When grouping assets into pools for purposes of impairment evaluation, we also consider individual towers within a grouping for which we currently have no tenants. Approximately 2% of our total towers currently have no tenants. We continue to pay operating expenses on these towers in anticipation of obtaining tenants on these towers in the future, primarily because of the individual tower site demographics. In fact, we have current visibility to potential tenants on roughly two-thirds of these towers. To the extent we do not believe there are long-term prospects of obtaining tenants on an individual tower and all other possible avenues for recovering the carrying value of the tower have been exhausted, including sale of the tower, we appropriately reduce the carrying value of such towers.

Accounting for Long-Lived Assets — Impairment Evaluation — Goodwill. All of our goodwill is recorded at CCUSA. We test goodwill for impairment on an annual basis, regardless of whether adverse events or changes in circumstances have occurred. The annual test begins with goodwill and all intangible assets being allocated to applicable reporting units. Goodwill is then tested using a two-step process that begins with an estimation of fair value of the reporting unit using an income approach, which looks to the present value of expected future cash flows. The first step, commonly referred to as a “step one impairment test,” is a screen for potential impairment while the second step measures the amount of impairment if there is an indication from the first step that one exists. Our reporting units are the operating segments since segment management operates their respective tower portfolios as a single network. Our measurement of the fair value for goodwill is based on an estimate of discounted future cash flows of the reporting unit. The most important estimates for such calculations are (1) expected additions of new tenants and equipment on our towers, (2) estimates regarding customer cancellations and renewal of customer contracts, (3) the terminal multiple for our projected cash flows, (4) our weighted-average cost of capital, (5) and control premium.

On October 1, 2009, we performed our annual goodwill impairment test. The results of this test indicated that goodwill was not impaired at either of our reporting units. The fair value of our net assets as measured by our market capitalization was almost four times greater than the aggregate carrying amount of the reporting units as of December 31, 2009. Although we currently are not at risk of failing a step one impairment test, a future change in our reporting units (unit of account) or assumptions surrounding the most important estimates included in our impairment test could result in the recognition of an impairment.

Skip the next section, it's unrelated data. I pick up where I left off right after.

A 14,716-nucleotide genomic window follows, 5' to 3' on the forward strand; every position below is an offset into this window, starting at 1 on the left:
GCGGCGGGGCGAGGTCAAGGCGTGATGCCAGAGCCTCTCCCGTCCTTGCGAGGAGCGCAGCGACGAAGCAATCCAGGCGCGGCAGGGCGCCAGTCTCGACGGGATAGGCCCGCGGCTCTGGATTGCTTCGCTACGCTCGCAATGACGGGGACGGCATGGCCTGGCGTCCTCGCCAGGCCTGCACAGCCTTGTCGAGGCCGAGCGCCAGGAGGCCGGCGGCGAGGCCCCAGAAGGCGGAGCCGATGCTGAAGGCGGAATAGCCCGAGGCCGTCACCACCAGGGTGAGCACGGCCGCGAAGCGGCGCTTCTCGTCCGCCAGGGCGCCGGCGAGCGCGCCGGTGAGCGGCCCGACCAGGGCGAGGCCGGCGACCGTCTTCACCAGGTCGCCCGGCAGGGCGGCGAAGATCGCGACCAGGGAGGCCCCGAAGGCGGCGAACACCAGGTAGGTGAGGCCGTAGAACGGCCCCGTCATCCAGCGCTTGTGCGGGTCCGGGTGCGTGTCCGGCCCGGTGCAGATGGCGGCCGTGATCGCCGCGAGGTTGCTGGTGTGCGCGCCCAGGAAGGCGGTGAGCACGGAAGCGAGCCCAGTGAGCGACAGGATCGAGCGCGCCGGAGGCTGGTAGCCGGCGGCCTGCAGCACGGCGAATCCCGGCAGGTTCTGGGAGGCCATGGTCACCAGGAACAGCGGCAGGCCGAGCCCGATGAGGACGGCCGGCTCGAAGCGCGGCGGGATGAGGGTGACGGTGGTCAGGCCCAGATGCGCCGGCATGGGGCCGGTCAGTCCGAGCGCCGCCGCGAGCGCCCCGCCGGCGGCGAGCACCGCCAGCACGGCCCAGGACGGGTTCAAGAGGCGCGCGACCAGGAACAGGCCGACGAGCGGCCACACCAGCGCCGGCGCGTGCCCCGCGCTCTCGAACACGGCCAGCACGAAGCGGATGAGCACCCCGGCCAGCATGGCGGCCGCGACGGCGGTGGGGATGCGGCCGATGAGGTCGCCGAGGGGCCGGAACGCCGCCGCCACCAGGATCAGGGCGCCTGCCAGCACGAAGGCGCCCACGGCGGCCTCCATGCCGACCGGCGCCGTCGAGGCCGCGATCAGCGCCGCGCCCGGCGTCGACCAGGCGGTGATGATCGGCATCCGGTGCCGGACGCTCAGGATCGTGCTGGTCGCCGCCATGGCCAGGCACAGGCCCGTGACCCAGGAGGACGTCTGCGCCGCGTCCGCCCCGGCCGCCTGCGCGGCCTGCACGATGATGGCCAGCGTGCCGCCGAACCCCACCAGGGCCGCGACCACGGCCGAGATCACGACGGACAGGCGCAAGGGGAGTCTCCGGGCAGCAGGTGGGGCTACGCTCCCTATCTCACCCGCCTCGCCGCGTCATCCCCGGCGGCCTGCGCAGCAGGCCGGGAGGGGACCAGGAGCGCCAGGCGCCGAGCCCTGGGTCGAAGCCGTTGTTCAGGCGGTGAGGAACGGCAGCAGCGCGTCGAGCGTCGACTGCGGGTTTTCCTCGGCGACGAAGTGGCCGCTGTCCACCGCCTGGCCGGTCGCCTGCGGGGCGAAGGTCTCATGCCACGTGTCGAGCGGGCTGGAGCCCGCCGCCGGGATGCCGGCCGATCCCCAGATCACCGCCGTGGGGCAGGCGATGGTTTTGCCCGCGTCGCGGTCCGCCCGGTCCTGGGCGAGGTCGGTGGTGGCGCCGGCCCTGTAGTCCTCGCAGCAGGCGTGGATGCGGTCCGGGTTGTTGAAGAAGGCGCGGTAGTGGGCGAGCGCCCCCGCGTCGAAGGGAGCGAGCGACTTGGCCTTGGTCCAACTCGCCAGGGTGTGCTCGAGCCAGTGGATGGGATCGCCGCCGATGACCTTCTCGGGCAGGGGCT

Interest Rate Swaps. We enter into interest rate swaps to manage and reduce our interest rate risk. The designation of our interest rate swaps as cash flow hedges requires judgment including with respect to the required assessment of the effectiveness of hedging relationships both at inception and on an on-going basis. We have designated certain of our interest rate swaps as cash flow hedges, which as of December 31, 2009 consists of certain interest rate swaps hedging the tower revenue notes. The effective portion of changes in fair value of interest rate swaps designated as cash flow hedges is recorded in AOCI and is recognized in earnings when the hedged item affects earnings. In contrast, the change in fair value of interest rate swaps related to hedge ineffectiveness and for those not designated as cash flow hedges is immediately marked to market in earnings.